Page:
by September 3, 2009 0 comments

Over the last few years, BI has proved to be a competitive differentiator for
enterprises that relied on BI tools for decision making. BI helps an enterprise
to improve its business performance by providing it the ability to achieve their
mission objectives by making smarter decisions at every functional level of the
business. Though the landscape of BI matured over years, it has come of age from
simple reporting and dash-boarding capabilities to incorporate analytics tools
as well. Analytics tools make a difference for organizations, by giving them
insights into the facts presented by reporting tools and then supporting them in
taking actions based on those facts. With the meteoric increase in data in
organizations, enterprises can now make those data accessible and useful by
tapping into the power of BI technologies. Today, BI systems are emerging in
every aspect of enterprise, ranging from large scale enterprise BI environments
that are deployed to support thousands of people, to smaller departmental BI
systems that cater to the needs specific to that department. The maturity of BI
adoption can be seen in new industry verticals like telecoms, retail,
health-care and BPO sectors.

For an enterprise to successfully implement BI, it becomes imperative to have
proper information management architecture in place. BI tools have to fetch for
information coming from various data stores across departments in an enterprise.
A BI tool sits atop all the data stores as a common layer. However, there always
remains a gap, because BI solution and the information management system, which
incorporates data-warehousing come from different vendors. This gap could be in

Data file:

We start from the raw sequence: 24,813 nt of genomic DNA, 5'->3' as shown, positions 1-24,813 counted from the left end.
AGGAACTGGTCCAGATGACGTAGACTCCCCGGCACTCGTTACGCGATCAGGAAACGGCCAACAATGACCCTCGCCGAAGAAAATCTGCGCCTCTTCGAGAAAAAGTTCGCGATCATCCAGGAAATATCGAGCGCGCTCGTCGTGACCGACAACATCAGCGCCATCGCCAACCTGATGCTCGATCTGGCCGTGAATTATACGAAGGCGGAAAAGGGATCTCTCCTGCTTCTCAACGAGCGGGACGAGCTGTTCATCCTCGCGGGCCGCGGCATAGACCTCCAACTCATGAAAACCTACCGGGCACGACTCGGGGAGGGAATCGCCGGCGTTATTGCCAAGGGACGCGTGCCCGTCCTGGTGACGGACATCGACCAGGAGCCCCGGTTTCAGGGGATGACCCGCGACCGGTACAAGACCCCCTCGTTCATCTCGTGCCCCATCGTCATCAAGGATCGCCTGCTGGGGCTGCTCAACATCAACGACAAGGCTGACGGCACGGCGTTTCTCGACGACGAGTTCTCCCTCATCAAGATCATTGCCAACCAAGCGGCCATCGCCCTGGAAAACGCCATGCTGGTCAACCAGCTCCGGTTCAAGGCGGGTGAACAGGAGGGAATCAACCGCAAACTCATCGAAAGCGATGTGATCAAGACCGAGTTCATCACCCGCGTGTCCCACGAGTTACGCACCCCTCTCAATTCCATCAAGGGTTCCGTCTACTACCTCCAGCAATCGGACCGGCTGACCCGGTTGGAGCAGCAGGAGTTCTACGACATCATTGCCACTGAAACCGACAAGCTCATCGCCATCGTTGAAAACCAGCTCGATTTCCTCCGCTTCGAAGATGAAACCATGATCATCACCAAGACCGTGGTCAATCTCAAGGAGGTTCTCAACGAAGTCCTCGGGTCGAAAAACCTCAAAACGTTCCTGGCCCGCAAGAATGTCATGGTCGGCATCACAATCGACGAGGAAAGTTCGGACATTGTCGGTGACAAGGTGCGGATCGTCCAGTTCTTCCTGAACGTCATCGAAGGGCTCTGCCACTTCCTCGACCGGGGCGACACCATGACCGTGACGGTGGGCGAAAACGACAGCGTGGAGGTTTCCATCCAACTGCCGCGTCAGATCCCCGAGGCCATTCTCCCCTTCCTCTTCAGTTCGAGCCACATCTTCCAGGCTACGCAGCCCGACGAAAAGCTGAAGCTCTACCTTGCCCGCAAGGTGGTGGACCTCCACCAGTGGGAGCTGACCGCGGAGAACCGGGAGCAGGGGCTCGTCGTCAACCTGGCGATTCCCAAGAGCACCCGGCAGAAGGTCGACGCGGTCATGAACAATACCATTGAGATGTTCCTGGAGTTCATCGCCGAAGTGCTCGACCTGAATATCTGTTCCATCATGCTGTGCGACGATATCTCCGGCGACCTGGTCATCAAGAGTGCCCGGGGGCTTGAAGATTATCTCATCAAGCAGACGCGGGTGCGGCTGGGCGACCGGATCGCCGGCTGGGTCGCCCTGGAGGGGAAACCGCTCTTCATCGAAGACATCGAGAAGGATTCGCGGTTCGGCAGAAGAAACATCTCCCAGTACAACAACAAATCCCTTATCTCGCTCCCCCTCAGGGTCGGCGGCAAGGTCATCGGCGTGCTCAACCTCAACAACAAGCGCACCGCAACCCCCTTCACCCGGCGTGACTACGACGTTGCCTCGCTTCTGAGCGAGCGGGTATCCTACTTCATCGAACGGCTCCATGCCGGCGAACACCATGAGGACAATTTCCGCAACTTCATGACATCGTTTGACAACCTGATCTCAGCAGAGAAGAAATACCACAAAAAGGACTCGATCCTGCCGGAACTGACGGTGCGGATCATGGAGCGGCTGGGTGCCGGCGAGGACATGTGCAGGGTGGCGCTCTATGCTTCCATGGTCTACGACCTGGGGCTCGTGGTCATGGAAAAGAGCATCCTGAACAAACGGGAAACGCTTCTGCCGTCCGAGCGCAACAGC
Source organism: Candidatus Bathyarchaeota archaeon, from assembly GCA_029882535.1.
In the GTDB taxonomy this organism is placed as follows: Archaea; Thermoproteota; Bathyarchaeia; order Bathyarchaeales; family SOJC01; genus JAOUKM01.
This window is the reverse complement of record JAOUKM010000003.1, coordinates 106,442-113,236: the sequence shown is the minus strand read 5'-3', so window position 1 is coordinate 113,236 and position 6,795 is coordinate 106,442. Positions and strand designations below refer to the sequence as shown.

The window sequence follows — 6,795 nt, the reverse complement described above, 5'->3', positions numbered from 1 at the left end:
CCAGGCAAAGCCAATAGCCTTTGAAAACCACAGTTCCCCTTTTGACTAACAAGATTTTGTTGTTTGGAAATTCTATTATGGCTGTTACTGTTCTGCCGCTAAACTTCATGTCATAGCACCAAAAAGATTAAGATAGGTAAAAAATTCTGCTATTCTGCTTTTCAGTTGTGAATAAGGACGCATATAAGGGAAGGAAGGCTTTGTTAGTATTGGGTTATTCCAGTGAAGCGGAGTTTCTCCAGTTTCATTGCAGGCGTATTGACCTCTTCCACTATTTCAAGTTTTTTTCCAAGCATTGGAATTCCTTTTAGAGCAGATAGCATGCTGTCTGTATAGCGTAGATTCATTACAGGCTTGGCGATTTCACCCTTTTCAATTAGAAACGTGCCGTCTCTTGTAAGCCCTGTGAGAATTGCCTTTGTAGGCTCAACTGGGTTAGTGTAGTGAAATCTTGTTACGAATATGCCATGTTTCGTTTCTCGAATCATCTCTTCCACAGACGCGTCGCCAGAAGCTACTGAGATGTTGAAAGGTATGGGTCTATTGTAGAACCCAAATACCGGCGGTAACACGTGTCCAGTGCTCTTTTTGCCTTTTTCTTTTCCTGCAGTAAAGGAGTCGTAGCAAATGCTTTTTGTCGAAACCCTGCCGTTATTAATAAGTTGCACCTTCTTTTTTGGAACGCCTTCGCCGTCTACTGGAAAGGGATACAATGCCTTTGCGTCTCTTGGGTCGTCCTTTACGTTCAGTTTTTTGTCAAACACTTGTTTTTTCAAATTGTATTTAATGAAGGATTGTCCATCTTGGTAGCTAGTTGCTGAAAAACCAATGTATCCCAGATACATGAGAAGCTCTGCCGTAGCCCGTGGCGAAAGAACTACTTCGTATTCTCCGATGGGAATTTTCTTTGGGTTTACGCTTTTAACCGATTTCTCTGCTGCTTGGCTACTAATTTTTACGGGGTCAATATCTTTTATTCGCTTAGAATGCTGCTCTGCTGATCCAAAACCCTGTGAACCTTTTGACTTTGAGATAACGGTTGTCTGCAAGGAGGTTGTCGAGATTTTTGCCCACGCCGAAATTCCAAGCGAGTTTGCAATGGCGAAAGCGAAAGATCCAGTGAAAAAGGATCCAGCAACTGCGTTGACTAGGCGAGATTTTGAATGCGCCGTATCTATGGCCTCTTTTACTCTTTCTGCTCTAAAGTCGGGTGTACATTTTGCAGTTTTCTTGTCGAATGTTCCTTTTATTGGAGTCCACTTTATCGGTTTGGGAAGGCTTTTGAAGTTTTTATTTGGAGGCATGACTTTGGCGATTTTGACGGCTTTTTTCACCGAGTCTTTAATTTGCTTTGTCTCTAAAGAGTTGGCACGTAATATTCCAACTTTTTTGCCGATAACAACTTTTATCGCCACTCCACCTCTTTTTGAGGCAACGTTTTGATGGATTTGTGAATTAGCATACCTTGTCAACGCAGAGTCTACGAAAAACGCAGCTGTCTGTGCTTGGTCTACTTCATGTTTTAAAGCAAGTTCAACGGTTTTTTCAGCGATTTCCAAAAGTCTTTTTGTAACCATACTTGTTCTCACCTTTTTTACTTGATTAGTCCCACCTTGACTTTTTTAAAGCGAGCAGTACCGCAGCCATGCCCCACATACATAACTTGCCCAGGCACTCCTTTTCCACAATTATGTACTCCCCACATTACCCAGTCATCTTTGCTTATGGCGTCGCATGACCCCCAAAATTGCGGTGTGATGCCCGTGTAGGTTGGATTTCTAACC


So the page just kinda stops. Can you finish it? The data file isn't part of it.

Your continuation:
terms of compatibility of a BI solution with certain type of underlying
data-store or because of the fact that organizations avoid handling different
vendors and prefer one who can provide a single solution stack. This has
resulted in many joint ventures between BI solution providers and enterprise
solution providers, like MicroStrategy with Sybase, or acquisitions of BI
providers by enterprise solution providers, like BusinessObjects by SAP to
mention a few. This way, an enterprise can have a single solution that would
manage its information and also provide business intelligence solution. Apart
from having a singular stack solution for their BI needs, enterprises also want
BI solution to cover their whole enterprise and provide them with timely
information in an easy-to-interpret way with functional analytics that can help
enterprise make better business decisions. Systems that can provide such
information from cross departments and in faster time limits, are the part of
next gen BI tools. Here are few of the trends that are taking BI to a newer



Vice President, for Business User Group, SAP India subcontinent

The ‘Cloud’ is an emerging deployment model for software applications. SaaS
represents the highest level of the three layers of the cloud and consists
of applications and services that are made available to users via Internet.
SAP believes that Cloud computing is a natural, complementary extension to
on-premise and on-demand business applications. So it promises more agile
and cost-effective deployment of business capabilities for our customers.
SAP anticipates that as cloud computing matures and is more broadly adopted,
it will enable us to deliver new classes of applications and to extend our
on-premise applications. For example, it will be possible to integrate
community-based cloud data sources with internal business systems that could
bring the wisdom of crowds to bear on business issues that will ultimately
improve business performance.

BI on Cloud
Cloud computing is one of the hottest trends in the industry today. Many
solution providers who used to serve on Software-as-a-Service (SaaS) platform
are now exploring Cloud as a platform to offer their services. In
business-economic terms, SaaS is predominantly driven by the wish to deploy IT
resources quickly and flexibly, at a time when organizational structures and
product portfolios are increasingly modified to comply with changing market
conditions. Cloud due to its benefits of auto-scalability and elasticity becomes
the next logical step for many to move into.


Managing Director India & Sub-Continent, Sybase

A singular stack BI-EDW solution is the key to an organization’s information
management. The BI tools reside on a presentation layer that comprises of
data from various sources. The data from all these data stores goes through
the process of modeling, cleaning, profiling, matching and are loaded into
the repository, and the BI tools reside on this presentation layer. Today
enterprises have number of applications and their data sources are